I love that title. It would make a good book title. But then I started thinking about what I would write, and it was mostly about what a fool the reader was for buying a book on writing. Don’t get me wrong. I love books on the finer points of writing. But I hate books about how to write in a general sense: “How to Write a Best Selling Mystery.” That stuff just disgusts me. The best writing advice is to stop reading whatever writing advice you are reading and go out and write!
Just the same, I think that the art of writing is fundamentally the art of reading. What writers most often lack is a sense of what is good and what is not. I remember many years ago, I wrote a short screenplay — for what would be maybe a 20-minute film. It was about this guy who was addicted to messing with telemarketers. I loved it. It was very funny with a great denouement. But a writing friend of mine hated it. I forget exactly what she didn’t like about it, but I am convinced that it was nonsense — something about realism, as though that matters in the least.
But as an insecure writer, I took the advice and wrote draft after draft. And with each draft, it got worse and worse. And my friend never liked it because she just didn’t like the whole idea of it. By the end, it was a mess with far too much motivation and far too little fun. But it is a good example of the life cycle of a piece of writing. There were many drafts before I showed it to my friend. And that was the point at which it was as good as it would ever be. The problem with the following rewriting was that it was at base about making the screenplay into something it wasn’t.
Knowing when to stop is critical to the writing process. You must know when something works. New writers tend to think that everything they write is golden. There is rarely any point in rewriting because they can’t tell what crap they are writing — even though they can often tell this in other people’s writing. This is what we can probably call “kiddie writing.” There’s an obvious solution to this: read a lot more great writing and write a lot more of whatever it is you are capable of.
But not knowing when to stop can also mean endless revisions — never stopping. This doesn’t necessarily mean that you can’t tell what good writing is; it often means you can tell, but you just aren’t a good enough writer (Yet!) to accomplish the kind of work that you know is possible. This we can probably call “middling writing.” And I don’t mean to disparage it, because it is usually pretty good. It’s always important to read great writers, but clearly the issue here is to keep writing. But that means different writing projects, not beating a work to death trying to perfect it. If you find you are in your sixtieth rewrite, it is time to set it aside and try something new.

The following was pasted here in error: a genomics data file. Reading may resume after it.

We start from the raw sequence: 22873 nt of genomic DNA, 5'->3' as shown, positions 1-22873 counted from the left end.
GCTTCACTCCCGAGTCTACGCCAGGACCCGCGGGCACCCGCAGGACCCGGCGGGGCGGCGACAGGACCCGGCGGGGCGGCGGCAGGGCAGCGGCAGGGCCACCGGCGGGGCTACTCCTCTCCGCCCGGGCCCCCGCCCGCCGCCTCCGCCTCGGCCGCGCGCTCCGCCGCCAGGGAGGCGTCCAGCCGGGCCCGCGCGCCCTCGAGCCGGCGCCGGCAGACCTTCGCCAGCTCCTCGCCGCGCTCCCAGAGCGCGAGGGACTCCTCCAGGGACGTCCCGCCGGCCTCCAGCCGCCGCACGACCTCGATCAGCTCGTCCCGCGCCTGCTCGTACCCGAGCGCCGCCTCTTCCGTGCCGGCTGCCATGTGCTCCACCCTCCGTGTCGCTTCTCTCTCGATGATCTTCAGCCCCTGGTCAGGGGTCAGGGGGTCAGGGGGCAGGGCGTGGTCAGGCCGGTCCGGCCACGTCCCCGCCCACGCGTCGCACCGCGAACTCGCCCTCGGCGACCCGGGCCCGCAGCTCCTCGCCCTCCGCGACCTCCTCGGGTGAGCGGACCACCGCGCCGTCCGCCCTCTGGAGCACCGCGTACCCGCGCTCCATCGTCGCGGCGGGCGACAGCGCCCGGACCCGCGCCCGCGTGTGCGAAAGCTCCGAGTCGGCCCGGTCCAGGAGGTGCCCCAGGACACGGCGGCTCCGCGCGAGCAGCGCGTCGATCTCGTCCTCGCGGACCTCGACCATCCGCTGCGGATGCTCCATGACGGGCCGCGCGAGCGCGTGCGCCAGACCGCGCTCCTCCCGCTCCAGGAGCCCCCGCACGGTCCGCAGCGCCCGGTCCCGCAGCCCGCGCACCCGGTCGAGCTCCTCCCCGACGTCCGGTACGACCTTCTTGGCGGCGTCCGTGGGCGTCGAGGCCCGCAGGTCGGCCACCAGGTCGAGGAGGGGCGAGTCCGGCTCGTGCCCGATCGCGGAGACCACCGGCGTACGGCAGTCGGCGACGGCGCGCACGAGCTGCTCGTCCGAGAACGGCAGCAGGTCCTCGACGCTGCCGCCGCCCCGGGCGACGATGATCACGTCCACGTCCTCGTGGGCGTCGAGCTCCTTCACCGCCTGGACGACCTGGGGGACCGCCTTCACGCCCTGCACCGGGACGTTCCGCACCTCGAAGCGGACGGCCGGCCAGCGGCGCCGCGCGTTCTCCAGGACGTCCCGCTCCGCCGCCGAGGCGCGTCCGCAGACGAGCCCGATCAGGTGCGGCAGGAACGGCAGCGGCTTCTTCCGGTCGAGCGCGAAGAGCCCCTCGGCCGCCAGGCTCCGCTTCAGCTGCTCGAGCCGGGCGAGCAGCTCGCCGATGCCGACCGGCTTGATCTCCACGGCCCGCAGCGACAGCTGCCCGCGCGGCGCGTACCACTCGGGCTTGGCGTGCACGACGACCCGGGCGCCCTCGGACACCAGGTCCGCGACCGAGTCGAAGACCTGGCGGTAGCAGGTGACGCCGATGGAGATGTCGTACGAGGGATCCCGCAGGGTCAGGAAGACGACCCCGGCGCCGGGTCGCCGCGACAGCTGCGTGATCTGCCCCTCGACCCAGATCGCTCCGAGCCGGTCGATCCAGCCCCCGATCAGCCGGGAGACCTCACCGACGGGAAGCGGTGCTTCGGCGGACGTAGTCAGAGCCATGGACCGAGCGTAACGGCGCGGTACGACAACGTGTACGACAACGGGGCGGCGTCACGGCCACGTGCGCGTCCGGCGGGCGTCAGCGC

And that brings us to serial killers. I read an article the other day, 5 Myths about Serial Killers and Why They Persist. This bit of it really struck me, “Contrary to mythology, it is not high intelligence that makes serial killers successful. Instead, it is obsession, meticulous planning…” Ah, I think I understand that! This is what writers need!
In as much as I can write, it is because I have been writing like a serial killer for decades. I’m obsessed with it. I know lots of people who used to be far better writers than I was and now they have nowhere near my skill. It’s because they don’t care about writing like I do. And they are better off for it! But if you want to write, you need to write. And you need to write a lot.
In 1985, Frank Gilroy (father of Tony, Dan, and John) made a film called The Gig. It’s really good. Yet it is totally wrong about the way that expertise works. In particular, there is a trumpet player who has a nice cushy life. He’s a professional-level player, but he’s not interested in being a professional musician, because it sucks as a lifestyle. Then there is a clarinet player who practices and practices but will never play at a professional level. And there is a great line in the film, said by the one professional musician in the film to the clarinet player, “It’s not religion — devotion isn’t enough.”
This is a common idea that has been beaten to death by writers who really should know better. Now it is true that there are limits. Regardless of how hard I work, I will never be David Foster Wallace. But anyone can become a professional writer. You just have to be like a serial killer. It really has to matter to you. Being a natural doesn’t take you very far at all. But it might make you more inclined to do all the work that you need to do to become something really worthwhile.
I always feel a little weird talking about this kind of stuff on Frankly Curious because the writing here is pretty much all first draft. This is stuff that I knock off without much thought. I usually have only the vaguest of ideas about what I’m going to write before I start. And if things go sideways, I usually let them. I’m actually a much better writer than any article here would indicate. But I’m not a great writer. What I am is a garden-variety professional writer. But people have been paying me to write for almost 25 years now — back in the days when I couldn’t write nearly as well as I do now — when my final drafts were worse than my first drafts today. It doesn’t take much to be a professional writer.